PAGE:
ENVELOPES, SCHOOL BOOKS;
P ATENT MEDICINES,'
Tea, 10410 e; Spice, Pepper, Gin
. ;46 4 , Salpiatus, Starch,
TOILET AND WASHING, SOAPS,
and an endless variely of
A TRUMP CARD!
GGREATBARGAINSII—= I would in
all eenfulence say to the people of Wellsboro
and surrounding country that I have just return
ed from New York with
A LARGE STOCK OF GOODS,
READY MADE CLOTHING
for Mein and Boys
OVER AND UNDER SHIRTS.
I furnish everything to limb) 'a may warm
and comfortable. Also, -
A NICE LOT OF CASSIMERES,
Also, a large.stock of
BOOTS AND SHOES,
for MEN, WOMAN, and CHILDREN
HATS, CAPS, &C.,
too numerous to mention. ' All of which
I OFFER FOR vim",
at prices calculated to carry out my rule of buei-
Ssnall Profits and (Oink Sales!
-- Pleat.° to call and examine my Stock. Re
member the place,
THE CHEAP. CASH STORE,
We!labor°, Jan. 1, 18. G. P. CARD
PUBLIC NOTICE IS HEREBY GIVEN
• that books for receiving eubseriptiona to the
• Capital Stock of THE NORTHERN RAILWAY
- COMPANY,'w ill be opened at 10 o'clock on Sat
' nrday, February 24. 1866, at the Hotel of J. W.;
Bigoney, in the borough of Welleboro, Tipp' co.,
Pennsylvania. J CHRISTIE,
GEO. M. TRACY,
'J. W: BIGONEY,
Jan. 17; 1866-6 w. R. rAER.
WELLSBORO, PA., ',EB`. 7,. 1866.
Tag I,MIT pOZ.II WRITTEN ET ORdROE •RNOLD
The leaves that made our summer pathway shady,
• Begin to rustle down upon the breeze;
The year is fading, like a stately lady,
,Who htys aside her,youthful vanities;
Yet, while the memory of our beauty lingers,
She cannot wear the livery of the old ; .
So.aatnmn comes, to paint with frosty lingers,
Some leaves with hues of crimson and of gold.
The matron's voice filled all the hills and valleys
With full-toned music when the leaves were young
While now, in forest dells and garden alleys,
A chirping. reedy sung at eve Is sung :
Yet sometimes ; too,nhon sunlight gilds the morning
A carol bursts from some half-naked tree,
As if her slow but sure decadence morning,
She woke again-the olden melody,
With odorous May-buds, meet aa youthful please:oS,
She. made her beauty bright and debonair ;
But now theaad earth yields no floral treasures,
Add twines no roses for the matron's hair ;
Still she cannot all lovely things surrender;
Right regal is her drapery even now—
Gold, purple, green, intyrought with every splendor,
' And clustering grapes in garlands on her brow I.
In June she broughtus tufts Of fragrant cloyed:.
Rife with the wild bee's cheery monotone;
And when the earliest bloom was past and over,
• Offered us sweeter scents from fields new mown ;
Now upland:orchards yield, with pattering laughter,
Their red checked bounty to the groaning wain,
And heavy•laden racks go creeping after,
Piled high with sheaves of golden-bearded grain.
Ere long, when all to love and life are clinging,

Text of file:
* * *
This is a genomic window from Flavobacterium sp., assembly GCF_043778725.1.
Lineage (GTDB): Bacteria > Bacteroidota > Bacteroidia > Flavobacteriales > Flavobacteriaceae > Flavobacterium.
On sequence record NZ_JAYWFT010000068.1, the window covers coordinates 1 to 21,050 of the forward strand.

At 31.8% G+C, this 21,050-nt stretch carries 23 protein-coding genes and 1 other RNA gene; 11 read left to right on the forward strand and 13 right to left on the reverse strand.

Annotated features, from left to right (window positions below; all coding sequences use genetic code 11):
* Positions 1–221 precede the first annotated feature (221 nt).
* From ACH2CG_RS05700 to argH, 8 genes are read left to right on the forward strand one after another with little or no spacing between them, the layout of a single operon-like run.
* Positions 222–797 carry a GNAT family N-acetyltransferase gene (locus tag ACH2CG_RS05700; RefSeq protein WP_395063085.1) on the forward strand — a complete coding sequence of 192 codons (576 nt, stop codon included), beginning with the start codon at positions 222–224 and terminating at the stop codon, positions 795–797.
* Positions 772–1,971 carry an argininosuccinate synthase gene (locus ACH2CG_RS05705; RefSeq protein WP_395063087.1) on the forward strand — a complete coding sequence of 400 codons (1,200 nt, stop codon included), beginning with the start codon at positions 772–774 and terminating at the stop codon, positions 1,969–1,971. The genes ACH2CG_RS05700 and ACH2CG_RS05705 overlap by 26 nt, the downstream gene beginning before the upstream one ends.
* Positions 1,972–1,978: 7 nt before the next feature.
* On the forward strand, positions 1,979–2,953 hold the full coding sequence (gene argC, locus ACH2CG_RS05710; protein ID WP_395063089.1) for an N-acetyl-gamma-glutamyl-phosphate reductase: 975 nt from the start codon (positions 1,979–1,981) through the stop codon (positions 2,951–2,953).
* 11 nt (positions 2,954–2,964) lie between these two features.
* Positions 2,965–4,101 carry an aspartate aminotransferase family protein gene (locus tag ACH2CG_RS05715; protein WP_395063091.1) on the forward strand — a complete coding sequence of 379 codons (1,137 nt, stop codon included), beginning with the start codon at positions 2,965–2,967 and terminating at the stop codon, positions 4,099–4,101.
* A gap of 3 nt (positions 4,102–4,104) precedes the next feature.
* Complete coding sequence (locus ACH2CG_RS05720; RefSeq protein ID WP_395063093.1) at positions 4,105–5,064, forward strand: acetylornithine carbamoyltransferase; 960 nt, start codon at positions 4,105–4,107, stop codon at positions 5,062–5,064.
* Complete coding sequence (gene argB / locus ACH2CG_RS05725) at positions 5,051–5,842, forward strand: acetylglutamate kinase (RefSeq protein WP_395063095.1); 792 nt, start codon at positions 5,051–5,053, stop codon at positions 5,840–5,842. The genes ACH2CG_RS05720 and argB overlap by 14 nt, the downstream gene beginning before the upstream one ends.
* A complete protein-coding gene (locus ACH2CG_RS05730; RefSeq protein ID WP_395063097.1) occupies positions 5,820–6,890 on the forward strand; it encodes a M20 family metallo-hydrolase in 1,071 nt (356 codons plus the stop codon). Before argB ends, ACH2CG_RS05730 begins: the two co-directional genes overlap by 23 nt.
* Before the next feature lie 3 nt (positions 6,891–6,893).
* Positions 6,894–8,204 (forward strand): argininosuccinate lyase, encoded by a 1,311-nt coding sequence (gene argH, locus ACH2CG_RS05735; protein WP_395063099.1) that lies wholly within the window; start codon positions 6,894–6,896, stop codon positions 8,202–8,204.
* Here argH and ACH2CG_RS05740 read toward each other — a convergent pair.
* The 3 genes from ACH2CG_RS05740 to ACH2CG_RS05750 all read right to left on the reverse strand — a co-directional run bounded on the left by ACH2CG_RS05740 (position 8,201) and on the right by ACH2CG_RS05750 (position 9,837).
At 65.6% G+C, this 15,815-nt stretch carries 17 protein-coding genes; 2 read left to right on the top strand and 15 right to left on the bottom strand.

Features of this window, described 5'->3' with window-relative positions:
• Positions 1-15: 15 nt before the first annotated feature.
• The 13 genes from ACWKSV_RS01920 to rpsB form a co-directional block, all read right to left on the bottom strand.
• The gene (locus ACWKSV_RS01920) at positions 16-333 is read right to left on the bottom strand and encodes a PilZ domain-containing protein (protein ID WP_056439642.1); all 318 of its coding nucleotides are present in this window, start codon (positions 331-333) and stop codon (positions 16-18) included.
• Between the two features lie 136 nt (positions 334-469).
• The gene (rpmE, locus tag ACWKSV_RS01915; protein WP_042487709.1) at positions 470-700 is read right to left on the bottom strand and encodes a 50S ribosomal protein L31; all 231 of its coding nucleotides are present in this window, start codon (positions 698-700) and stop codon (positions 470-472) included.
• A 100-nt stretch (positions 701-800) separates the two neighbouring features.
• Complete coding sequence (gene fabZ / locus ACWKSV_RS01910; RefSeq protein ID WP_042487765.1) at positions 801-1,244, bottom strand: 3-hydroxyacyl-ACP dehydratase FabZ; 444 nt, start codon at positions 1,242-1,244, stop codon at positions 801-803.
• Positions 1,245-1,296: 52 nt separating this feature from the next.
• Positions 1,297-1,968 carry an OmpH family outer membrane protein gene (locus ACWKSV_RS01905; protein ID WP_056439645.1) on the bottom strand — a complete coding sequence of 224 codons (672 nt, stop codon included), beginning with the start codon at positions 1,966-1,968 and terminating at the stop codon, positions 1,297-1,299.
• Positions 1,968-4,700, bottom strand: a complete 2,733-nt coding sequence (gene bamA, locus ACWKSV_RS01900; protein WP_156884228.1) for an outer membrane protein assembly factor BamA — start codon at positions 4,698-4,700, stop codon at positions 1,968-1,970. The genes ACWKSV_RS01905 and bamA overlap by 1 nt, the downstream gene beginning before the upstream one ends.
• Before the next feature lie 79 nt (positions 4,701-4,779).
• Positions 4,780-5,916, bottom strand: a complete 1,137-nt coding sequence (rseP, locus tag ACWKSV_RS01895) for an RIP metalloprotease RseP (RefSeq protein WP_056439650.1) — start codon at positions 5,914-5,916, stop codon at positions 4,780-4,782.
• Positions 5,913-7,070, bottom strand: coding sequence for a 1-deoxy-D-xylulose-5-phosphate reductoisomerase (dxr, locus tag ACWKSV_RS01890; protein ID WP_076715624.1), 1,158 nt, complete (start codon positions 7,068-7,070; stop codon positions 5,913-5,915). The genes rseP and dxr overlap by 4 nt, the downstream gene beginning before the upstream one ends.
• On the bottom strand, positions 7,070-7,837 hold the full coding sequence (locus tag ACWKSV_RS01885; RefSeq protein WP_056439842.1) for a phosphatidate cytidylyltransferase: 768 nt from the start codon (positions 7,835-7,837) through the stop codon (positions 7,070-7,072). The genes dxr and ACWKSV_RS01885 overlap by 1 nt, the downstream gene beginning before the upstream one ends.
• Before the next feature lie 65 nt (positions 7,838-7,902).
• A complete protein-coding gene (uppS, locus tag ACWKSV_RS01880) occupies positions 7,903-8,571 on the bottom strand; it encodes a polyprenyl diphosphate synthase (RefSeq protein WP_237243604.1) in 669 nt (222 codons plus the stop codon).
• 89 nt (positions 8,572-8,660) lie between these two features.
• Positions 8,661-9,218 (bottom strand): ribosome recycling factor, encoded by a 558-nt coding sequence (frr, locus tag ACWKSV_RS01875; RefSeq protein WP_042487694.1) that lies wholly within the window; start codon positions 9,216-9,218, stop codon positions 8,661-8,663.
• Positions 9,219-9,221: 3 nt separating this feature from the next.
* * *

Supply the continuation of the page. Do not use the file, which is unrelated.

And festal holly shine on every wall,
Her knell shall be the New-year bells outringing,
The drifting snow her stainless burial pall ;
She fades and fails, but proudly and sedately.
This Matron Tear, who has such largess given.
Her brow still tranquil and her presence stately,
As one who; losing earth, holds fast to Heaven
' - One evening, not long since, a num
ber of old shipmasters chanced to meet
at a social supper, and after the cloth
was removed we went irf for yarn spin
" Willa.: And among our number was
Captain Richard Nutter, and 'a finer
Man or better sailor, never trod a deck.
At length it came his turn to tella story,
or, what we preferred—and what the
rest of us had done—relate some inci
dent of experience in his own life. -
• "Well, boys," he said, as he rejected
the wine, which was at' that moment
passed to him for the first time, "I will
gibe you a bit of the early part of my
ocean life, and it is a very important bit,
too, for upon it I have built, the whole
of my subsequent manhood. '
We prepared to listen to Captain Nut
ter with the most profound attention,
for he was not only au old seaman, but
one of the most successful commanders
in our mercantile marine. We listened,
and his story was as- follows :
-, "I was very young when I first en
tered on shipboard, and at the age of
"fourteen I considered myself quite a
sailor. When I was eighteen I Was
Shipped on board an East Indiaman, for
a long voyage. There were six of us on
board of about the same age, and wg
had about the same duties to perfornf
The 'ship—the old Lady Dunlap—was a
large one, and our crew was large in
'proportion, there being fifty-two, all
,told. We 'boys,', as we were called,
messed together, and in all other re
spects were separate from the rest of the
crew, just as much as the officers were.
Our captain was a noble hearted, hon
orable man,kind and generous, butyet
very strict. Of course we youngsters
found plenty of occasion to find fault
with him, and very often were his
eisions arraigned before oir mess and
decidedly condemned. In fact, we
- should have reversed many of his judg
ments if we had had the power;. but - as
he was the commander, and we only
foremast hands—and boys at that—he
had his Own way - and, the luminous
decisions we came to were consequently
of no avail, and lost to, the world.
"Now we boys had learned, in the
`as - well
of our travels, to drink our grog
as - well as any- sailors.- We could toils
off a glass of rum and water with as
much grace as anyone, and -we claimed
the right so to do, not only as a privi
lege, but as an honor to which a life upon
the ocean entitled us. But even in this
respect our captain pretended-to difFer
from., When we could get on shore ,we